1. Introduction The Indian Ocean (IO) sea surface temperature (SST) profoundly impacts the Asian monsoon ( Kulkarni et al. 2007 ; Schott et al. 2009 ; Yang et al. 2010 ). In recent decades, it has been reported that the tropical IO SST has experienced rapid warming, with more statistically significant and faster warming in autumn since the late 1990s ( Levitus et al. 2005 ; Du et al. 2013 ). Previous studies have revealed that boreal autumn IO SST anomalies have a significant influence on

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Caroline C. Ummenhofer, Alexander Sen Gupta, Matthew H. England, and Chris J. C. Reason

the importance of the tropical Indian Ocean in modulating rainfall variability in observations (e.g., Black et al. 2003 ; Clark et al. 2003 ) and in climate model simulations (e.g., Goddard and Graham 1999 ; Latif et al. 1999 ). Sea surface temperature (SST) patterns associated with the zonal mode of variability, the Indian Ocean Dipole (IOD; Saji et al. 1999 ; Webster et al. 1999 ), and associated changes in the basinwide atmospheric circulation are implicated in several flooding events (e

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Ute Hausmann, Arnaud Czaja, and John Marshall

represents the thermal surface boundary condition for ocean-only model integrations. The latter routinely employ a constant α . However, as shown from observations by Frankignoul et al. (1998) , Frankignoul and Kestenare (2002 , hereinafter FK02) and Park et al. (2005) , α is not constant, but instead varies in space and time as well as with spatial scale. Midlatitude air–sea feedbacks are observed to feature a systematic seasonal dependence, being typically larger in fall and winter. Moreover

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Caroline C. Ummenhofer, Alexander Sen Gupta, Andréa S. Taschetto, and Matthew H. England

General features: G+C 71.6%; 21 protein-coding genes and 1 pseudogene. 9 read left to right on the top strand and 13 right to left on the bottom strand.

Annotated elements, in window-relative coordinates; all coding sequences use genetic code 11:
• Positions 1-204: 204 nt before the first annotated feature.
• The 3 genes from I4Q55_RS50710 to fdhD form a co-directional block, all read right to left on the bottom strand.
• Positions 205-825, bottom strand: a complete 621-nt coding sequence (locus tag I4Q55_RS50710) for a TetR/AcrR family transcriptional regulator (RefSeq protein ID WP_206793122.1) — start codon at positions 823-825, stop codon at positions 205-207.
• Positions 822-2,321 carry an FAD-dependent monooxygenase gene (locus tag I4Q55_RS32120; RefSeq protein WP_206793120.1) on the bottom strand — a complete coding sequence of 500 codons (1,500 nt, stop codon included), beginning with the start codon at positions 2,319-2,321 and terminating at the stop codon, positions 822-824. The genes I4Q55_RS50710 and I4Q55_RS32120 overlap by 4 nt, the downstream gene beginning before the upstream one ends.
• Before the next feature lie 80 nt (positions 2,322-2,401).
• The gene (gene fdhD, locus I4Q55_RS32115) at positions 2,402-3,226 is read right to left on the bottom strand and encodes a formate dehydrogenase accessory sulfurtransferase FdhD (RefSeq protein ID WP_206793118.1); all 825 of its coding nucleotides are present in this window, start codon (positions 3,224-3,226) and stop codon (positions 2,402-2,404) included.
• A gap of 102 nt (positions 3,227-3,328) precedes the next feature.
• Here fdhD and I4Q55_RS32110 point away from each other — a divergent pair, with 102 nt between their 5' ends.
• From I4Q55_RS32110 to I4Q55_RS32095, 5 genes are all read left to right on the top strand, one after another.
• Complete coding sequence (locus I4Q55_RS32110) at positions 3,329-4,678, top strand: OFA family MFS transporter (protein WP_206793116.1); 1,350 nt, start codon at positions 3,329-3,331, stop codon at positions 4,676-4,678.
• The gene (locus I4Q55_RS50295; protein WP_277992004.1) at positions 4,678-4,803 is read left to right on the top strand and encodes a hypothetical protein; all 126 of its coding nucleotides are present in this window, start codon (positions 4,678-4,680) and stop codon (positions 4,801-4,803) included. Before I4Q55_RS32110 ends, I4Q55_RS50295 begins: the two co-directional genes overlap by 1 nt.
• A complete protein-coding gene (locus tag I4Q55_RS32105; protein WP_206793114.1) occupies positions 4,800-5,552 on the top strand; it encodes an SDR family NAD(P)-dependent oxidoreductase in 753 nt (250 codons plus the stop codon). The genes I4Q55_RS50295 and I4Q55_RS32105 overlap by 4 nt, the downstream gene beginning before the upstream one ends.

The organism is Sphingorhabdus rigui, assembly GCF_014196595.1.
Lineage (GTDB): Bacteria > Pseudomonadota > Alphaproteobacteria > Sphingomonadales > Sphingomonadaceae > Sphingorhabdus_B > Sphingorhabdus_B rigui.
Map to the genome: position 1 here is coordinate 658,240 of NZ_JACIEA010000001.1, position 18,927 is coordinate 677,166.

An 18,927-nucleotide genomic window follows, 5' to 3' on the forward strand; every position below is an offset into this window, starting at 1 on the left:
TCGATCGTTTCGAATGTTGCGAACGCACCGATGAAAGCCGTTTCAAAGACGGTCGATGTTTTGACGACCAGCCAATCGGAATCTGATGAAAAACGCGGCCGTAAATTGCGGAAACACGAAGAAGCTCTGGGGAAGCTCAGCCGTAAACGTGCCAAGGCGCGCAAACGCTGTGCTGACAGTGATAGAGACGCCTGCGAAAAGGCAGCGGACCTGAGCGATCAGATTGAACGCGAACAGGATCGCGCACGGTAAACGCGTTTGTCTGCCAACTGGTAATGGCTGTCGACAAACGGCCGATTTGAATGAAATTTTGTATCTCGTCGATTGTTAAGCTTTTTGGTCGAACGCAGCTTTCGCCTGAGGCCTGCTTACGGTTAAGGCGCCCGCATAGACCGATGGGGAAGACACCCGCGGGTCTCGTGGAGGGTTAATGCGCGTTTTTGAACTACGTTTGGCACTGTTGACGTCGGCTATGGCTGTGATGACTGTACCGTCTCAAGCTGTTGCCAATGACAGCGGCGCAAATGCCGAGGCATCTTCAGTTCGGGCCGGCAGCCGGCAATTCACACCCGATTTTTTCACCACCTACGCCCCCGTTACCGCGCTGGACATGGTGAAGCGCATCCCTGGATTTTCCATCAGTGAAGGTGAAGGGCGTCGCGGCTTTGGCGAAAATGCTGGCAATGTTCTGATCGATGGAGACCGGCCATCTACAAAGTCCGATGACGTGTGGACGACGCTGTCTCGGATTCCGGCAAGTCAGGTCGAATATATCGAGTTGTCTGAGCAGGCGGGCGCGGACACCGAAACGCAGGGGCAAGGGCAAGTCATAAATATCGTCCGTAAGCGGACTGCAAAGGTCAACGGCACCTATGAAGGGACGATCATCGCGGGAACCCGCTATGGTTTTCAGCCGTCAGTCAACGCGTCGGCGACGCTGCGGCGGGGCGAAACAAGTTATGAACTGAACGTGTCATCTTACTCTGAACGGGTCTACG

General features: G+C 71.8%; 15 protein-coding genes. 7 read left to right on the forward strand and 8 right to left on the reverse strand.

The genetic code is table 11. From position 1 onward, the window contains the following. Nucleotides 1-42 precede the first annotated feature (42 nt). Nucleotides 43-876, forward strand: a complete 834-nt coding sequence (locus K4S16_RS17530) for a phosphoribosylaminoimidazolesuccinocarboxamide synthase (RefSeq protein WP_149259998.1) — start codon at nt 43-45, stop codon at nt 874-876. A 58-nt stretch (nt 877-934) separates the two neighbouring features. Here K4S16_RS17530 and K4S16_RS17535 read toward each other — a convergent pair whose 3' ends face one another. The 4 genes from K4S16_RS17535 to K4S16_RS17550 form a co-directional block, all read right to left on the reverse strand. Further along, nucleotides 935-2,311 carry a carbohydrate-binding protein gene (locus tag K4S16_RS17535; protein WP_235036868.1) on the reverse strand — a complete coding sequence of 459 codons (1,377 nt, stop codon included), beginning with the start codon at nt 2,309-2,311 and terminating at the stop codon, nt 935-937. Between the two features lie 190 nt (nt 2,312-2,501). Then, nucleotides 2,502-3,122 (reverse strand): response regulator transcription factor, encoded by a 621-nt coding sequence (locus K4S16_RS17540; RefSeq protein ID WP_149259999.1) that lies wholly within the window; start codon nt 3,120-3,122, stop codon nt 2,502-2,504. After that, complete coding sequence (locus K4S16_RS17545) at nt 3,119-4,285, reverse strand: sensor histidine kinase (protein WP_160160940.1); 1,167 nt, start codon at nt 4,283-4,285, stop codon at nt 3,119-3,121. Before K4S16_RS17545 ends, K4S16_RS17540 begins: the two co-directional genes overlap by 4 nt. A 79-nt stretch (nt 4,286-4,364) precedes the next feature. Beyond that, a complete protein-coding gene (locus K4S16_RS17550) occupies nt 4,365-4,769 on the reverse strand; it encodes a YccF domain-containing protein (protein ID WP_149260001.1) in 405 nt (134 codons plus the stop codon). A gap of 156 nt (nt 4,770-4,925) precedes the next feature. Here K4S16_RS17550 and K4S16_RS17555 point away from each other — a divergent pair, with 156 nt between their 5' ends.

atmosphere, in conjunction with a more thorough understanding of the links between Indian Ocean sea surface temperature (SST) and regional climate, can help improve seasonal rainfall predictions and thus, ultimately, water and agricultural management. This study follows previous work linking a characteristic pattern of Indian Ocean SST anomalies, and an associated reorganization of the basinwide atmospheric circulation, to Australian rainfall anomalies in observations and climate model experiments

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Caroline C. Ummenhofer, Alexander Sen Gupta, Michael J. Pook, and Matthew H. England

addition to a direct thermal response in the atmospheric boundary layer to sea surface temperature (SST) anomalies, there is also evidence for a significant modulation of the large-scale atmospheric circulation. However, relative to the atmosphere’s internal variability the ocean-induced changes are small. Nevertheless, a wealth of studies have been inspired by the possibility of utilizing the longer persistence of anomalies in the ocean, which in turn might modulate extratropical atmospheric